In the spring of 2020, the School of Liberal Arts announced two new additions to the school’s summer programs roster: Creative Industries Through the Crisis and Contagions, Virality and Disease. Welcoming intellectual and social growth from our current moment, professors across the school updated coursework in these programs to remain interdisciplinary in their approach and grounded in research, yet focused on the future.
Each course in the Contagions, Virality and Disease summer program equipped students with a broader historical context for discussing Covid-19, but students were presented opportunities to draw parallels between current and historical experiences in history professor Karissa Haugeberg’s course, the “History of Medicine.” A popular course for both liberal arts and pre-med students, Haugeberg offers this course regularly but explained that this summer it took on a new life. “While in the past I taught this course more straightforwardly as an intellectual history, I reframed it to focus on how medicine is experienced from the patient’s point of view, focusing more on the social history of medicine.” Doing so allowed students to engage in discussions ranging from Italy’s response to the bubonic plague to the beginning of the AIDS crisis, exploring similar questions individuals faced then, and now: How do we respond to physicians offering differing advice as they learn more about a new virus? Whose body is put at risk to care for others? To what degree do we really value those whom we call heroes, when we don’t pay them well?
“Taking a look at the social and political history of medicine led the students to discuss racism, economic inequality, gender, and politics,” explained Haugeberg. “And while the politics of the Covid pandemic framed almost everything we talked about, the students were also very disciplined in their study of particular historical contexts that framed different pandemics.”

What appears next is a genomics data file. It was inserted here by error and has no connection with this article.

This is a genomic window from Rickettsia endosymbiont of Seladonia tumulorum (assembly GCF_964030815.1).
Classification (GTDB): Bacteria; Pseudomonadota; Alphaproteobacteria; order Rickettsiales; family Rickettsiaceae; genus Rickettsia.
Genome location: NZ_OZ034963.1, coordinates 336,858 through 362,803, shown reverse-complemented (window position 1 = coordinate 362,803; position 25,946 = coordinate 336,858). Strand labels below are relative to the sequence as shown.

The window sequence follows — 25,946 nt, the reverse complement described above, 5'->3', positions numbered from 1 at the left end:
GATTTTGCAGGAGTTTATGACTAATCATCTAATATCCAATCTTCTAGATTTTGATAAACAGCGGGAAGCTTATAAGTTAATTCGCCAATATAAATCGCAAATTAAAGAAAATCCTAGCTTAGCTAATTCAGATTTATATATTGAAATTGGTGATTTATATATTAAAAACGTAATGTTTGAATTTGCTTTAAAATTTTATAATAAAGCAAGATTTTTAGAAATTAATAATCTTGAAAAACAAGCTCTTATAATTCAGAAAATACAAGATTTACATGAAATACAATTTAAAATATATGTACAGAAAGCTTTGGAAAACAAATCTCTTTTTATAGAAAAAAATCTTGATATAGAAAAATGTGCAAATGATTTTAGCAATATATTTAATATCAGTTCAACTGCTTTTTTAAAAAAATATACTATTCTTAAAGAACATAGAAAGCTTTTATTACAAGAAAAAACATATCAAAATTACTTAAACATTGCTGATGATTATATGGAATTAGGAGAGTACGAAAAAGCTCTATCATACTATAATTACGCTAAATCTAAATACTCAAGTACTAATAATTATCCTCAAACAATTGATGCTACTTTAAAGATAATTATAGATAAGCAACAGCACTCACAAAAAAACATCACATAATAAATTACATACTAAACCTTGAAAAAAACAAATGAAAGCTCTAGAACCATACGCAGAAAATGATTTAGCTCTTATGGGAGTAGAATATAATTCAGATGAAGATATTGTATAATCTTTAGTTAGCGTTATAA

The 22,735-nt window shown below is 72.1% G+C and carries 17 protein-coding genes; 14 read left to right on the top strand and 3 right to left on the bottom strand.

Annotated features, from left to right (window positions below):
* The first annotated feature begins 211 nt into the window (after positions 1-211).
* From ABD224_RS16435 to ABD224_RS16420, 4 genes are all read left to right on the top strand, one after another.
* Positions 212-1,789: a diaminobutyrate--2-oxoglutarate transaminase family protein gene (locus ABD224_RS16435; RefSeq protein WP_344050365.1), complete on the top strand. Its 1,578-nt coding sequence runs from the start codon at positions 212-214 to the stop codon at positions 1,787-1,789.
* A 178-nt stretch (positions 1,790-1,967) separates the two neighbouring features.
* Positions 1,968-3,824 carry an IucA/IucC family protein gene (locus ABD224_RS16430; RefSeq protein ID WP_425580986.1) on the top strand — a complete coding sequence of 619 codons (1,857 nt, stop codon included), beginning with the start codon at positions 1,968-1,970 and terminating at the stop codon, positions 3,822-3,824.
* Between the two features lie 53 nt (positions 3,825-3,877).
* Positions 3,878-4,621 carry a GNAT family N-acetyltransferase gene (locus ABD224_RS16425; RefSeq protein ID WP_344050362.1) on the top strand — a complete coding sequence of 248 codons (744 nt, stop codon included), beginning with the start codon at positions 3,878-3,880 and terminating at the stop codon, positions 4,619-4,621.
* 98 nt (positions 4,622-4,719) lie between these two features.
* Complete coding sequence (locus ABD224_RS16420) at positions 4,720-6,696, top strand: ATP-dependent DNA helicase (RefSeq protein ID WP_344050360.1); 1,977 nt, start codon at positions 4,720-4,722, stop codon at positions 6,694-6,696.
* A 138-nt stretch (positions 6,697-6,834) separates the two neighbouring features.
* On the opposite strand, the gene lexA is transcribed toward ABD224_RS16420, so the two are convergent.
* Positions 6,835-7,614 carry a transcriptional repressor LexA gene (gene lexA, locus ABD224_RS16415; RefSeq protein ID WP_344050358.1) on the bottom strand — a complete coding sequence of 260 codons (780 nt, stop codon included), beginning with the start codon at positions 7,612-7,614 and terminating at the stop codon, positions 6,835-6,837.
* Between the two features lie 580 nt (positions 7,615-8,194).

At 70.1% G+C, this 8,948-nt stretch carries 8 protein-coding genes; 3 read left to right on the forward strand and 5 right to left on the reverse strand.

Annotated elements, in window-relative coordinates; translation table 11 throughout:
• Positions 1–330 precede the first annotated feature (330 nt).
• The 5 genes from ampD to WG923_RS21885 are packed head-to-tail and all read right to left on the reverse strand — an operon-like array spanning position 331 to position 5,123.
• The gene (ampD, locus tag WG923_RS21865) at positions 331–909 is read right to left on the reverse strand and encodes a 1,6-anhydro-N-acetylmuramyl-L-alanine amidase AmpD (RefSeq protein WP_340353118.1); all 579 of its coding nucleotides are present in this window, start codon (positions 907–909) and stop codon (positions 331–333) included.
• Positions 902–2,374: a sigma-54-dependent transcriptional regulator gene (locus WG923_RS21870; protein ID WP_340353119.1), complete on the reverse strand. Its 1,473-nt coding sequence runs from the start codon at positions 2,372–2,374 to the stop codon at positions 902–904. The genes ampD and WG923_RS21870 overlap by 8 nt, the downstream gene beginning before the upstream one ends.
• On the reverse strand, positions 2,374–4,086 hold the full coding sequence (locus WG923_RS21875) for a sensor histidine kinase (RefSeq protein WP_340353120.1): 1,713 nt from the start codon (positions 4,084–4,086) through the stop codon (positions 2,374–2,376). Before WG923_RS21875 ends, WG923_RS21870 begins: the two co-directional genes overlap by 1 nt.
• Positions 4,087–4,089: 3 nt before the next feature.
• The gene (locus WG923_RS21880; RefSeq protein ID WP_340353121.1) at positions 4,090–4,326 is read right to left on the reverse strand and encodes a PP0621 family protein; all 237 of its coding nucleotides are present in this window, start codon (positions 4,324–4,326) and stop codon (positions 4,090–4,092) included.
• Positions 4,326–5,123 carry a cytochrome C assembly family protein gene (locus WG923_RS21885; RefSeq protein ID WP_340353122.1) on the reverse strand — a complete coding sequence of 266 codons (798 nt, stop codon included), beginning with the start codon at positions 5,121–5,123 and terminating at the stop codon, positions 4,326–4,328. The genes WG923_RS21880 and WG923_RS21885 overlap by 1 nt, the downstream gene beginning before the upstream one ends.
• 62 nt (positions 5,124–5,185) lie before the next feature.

Theatre and dance professor Leslie Scott also adapted a course she has taught in the School of Liberal Arts for the past two years for the new Creative Industries Through the Crisis summer program. In her course “Non-profit Development,” students focused on the main elements of a tax-exempt organization, fundraising, design thinking, advocacy, and strategic planning. For each of the course’s five modules, Scott led discussions on what the organizational element encompassed before the pandemic and how these elements have shifted due to Covid. “I really don’t see a world where we’re moving backward,” explained Scott. “Regardless of where we are with Covid, there are some new best practices that are going to be here to stay. This is a moment of change, of philanthropic giving, of social justice work, and reformation.”
About half of the students in this course were also enrolled in the service-learning component of the class focusing on community engagement. Working with Scott’s colleagues at the non-profit collaborative dance company BODYART, students concentrated on one of two projects: either conducting research with the Center for Sustainable Economic Development in New Orleans’ Lower Ninth Ward looking at how the term “blight” can raise or lower the economic standards of community, or creating virtual empowerment classes for women in domestic violence shelters. Throughout the summer, each student worked on these projects in a way that was tailored to their own interests, so while a student in communication helped develop language for the classes, a statistics student helped crunch numbers on blight research.
“Traditionally,” Scott expressed, “service learning would be in person, so we’ve had to shift our expectations.” Rather than working on the ground in communities this summer, Scott’s students conducted research for their projects digitally. Although the experience differed from before, Scott believes this continued to reinforce what social change looks like at a practical level. Similarly, Haugeberg found methods to emphasize group learning that students would normally experience in a classroom. Posting primary documents, such as an 18th century document on smallpox, to the Hypothesis software, Haugeberg assigned students with the task of highlighting and defining one term in the shared document so each classmate could read it more easily. “We’re all adapting to new ways of learning and life, but it’s important to continue thinking creatively about how to interact with each other in ways that are intellectually stimulating,” said Haugeberg.